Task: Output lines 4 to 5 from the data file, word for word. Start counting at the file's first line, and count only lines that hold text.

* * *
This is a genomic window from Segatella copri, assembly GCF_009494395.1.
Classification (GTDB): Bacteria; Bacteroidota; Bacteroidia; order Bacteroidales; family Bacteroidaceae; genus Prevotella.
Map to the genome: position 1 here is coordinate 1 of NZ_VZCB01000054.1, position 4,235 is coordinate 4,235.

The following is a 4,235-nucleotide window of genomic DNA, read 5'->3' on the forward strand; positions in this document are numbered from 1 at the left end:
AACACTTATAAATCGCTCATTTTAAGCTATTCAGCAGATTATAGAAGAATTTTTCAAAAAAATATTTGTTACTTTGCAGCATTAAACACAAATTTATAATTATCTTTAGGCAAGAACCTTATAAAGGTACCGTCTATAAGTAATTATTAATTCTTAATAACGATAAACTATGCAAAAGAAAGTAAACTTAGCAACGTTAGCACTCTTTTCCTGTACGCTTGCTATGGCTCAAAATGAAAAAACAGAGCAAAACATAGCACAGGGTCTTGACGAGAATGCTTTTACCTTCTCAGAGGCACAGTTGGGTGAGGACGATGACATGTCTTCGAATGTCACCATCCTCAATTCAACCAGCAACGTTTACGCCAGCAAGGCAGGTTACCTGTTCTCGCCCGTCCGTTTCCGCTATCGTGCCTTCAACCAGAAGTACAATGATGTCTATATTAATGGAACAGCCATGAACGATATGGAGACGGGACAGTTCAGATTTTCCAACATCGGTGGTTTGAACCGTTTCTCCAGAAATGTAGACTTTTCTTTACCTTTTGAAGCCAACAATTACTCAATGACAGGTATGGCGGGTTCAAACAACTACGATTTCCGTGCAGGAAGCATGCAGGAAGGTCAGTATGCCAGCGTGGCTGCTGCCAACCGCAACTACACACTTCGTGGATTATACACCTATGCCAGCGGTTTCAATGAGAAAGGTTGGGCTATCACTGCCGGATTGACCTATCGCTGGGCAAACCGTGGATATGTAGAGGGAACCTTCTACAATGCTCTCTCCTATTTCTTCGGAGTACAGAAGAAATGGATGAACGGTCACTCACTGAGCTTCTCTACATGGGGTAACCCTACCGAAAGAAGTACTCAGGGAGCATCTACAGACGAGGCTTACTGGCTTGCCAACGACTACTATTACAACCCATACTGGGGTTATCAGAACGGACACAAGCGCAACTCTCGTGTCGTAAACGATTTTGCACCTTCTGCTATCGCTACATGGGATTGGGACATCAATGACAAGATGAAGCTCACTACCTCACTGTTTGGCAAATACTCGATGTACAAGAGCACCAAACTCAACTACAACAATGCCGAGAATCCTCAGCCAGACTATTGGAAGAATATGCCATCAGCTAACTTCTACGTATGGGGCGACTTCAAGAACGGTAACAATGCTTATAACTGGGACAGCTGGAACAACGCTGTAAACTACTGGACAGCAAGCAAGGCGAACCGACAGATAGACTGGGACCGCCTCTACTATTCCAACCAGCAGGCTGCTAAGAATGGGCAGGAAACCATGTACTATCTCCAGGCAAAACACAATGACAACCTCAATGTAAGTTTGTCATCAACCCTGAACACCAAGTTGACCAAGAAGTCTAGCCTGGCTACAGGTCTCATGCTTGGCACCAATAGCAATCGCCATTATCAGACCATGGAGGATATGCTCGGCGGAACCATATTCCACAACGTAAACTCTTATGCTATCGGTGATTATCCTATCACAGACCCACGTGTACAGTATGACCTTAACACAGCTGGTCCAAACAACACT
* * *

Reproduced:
The following is a 4,235-nucleotide window of genomic DNA, read 5'->3' on the forward strand; positions in this document are numbered from 1 at the left end:
AACACTTATAAATCGCTCATTTTAAGCTATTCAGCAGATTATAGAAGAATTTTTCAAAAAAATATTTGTTACTTTGCAGCATTAAACACAAATTTATAATTATCTTTAGGCAAGAACCTTATAAAGGTACCGTCTATAAGTAATTATTAATTCTTAATAACGATAAACTATGCAAAAGAAAGTAAACTTAGCAACGTTAGCACTCTTTTCCTGTACGCTTGCTATGGCTCAAAATGAAAAAACAGAGCAAAACATAGCACAGGGTCTTGACGAGAATGCTTTTACCTTCTCAGAGGCACAGTTGGGTGAGGACGATGACATGTCTTCGAATGTCACCATCCTCAATTCAACCAGCAACGTTTACGCCAGCAAGGCAGGTTACCTGTTCTCGCCCGTCCGTTTCCGCTATCGTGCCTTCAACCAGAAGTACAATGATGTCTATATTAATGGAACAGCCATGAACGATATGGAGACGGGACAGTTCAGATTTTCCAACATCGGTGGTTTGAACCGTTTCTCCAGAAATGTAGACTTTTCTTTACCTTTTGAAGCCAACAATTACTCAATGACAGGTATGGCGGGTTCAAACAACTACGATTTCCGTGCAGGAAGCATGCAGGAAGGTCAGTATGCCAGCGTGGCTGCTGCCAACCGCAACTACACACTTCGTGGATTATACACCTATGCCAGCGGTTTCAATGAGAAAGGTTGGGCTATCACTGCCGGATTGACCTATCGCTGGGCAAACCGTGGATATGTAGAGGGAACCTTCTACAATGCTCTCTCCTATTTCTTCGGAGTACAGAAGAAATGGATGAACGGTCACTCACTGAGCTTCTCTACATGGGGTAACCCTACCGAAAGAAGTACTCAGGGAGCATCTACAGACGAGGCTTACTGGCTTGCCAACGACTACTATTACAACCCATACTGGGGTTATCAGAACGGACACAAGCGCAACTCTCGTGTCGTAAACGATTTTGCACCTTCTGCTATCGCTACATGGGATTGGGACATCAATGACAAGATGAAGCTCACTACCTCACTGTTTGGCAAATACTCGATGTACAAGAGCACCAAACTCAACTACAACAATGCCGAGAATCCTCAGCCAGACTATTGGAAGAATATGCCATCAGCTAACTTCTACGTATGGGGCGACTTCAAGAACGGTAACAATGCTTATAACTGGGACAGCTGGAACAACGCTGTAAACTACTGGACAGCAAGCAAGGCGAACCGACAGATAGACTGGGACCGCCTCTACTATTCCAACCAGCAGGCTGCTAAGAATGGGCAGGAAACCATGTACTATCTCCAGGCAAAACACAATGACAACCTCAATGTAAGTTTGTCATCAACCCTGAACACCAAGTTGACCAAGAAGTCTAGCCTGGCTACAGGTCTCATGCTTGGCACCAATAGCAATCGCCATTATCAGACCATGGAGGATATGCTCGGCGGAACCATATTCCACAACGTAAACTCTTATGCTATCGGTGATTATCCTATCACAGACCCACGTGTACAGTATGACCTTAACACAGCTGGTCCAAACAACACT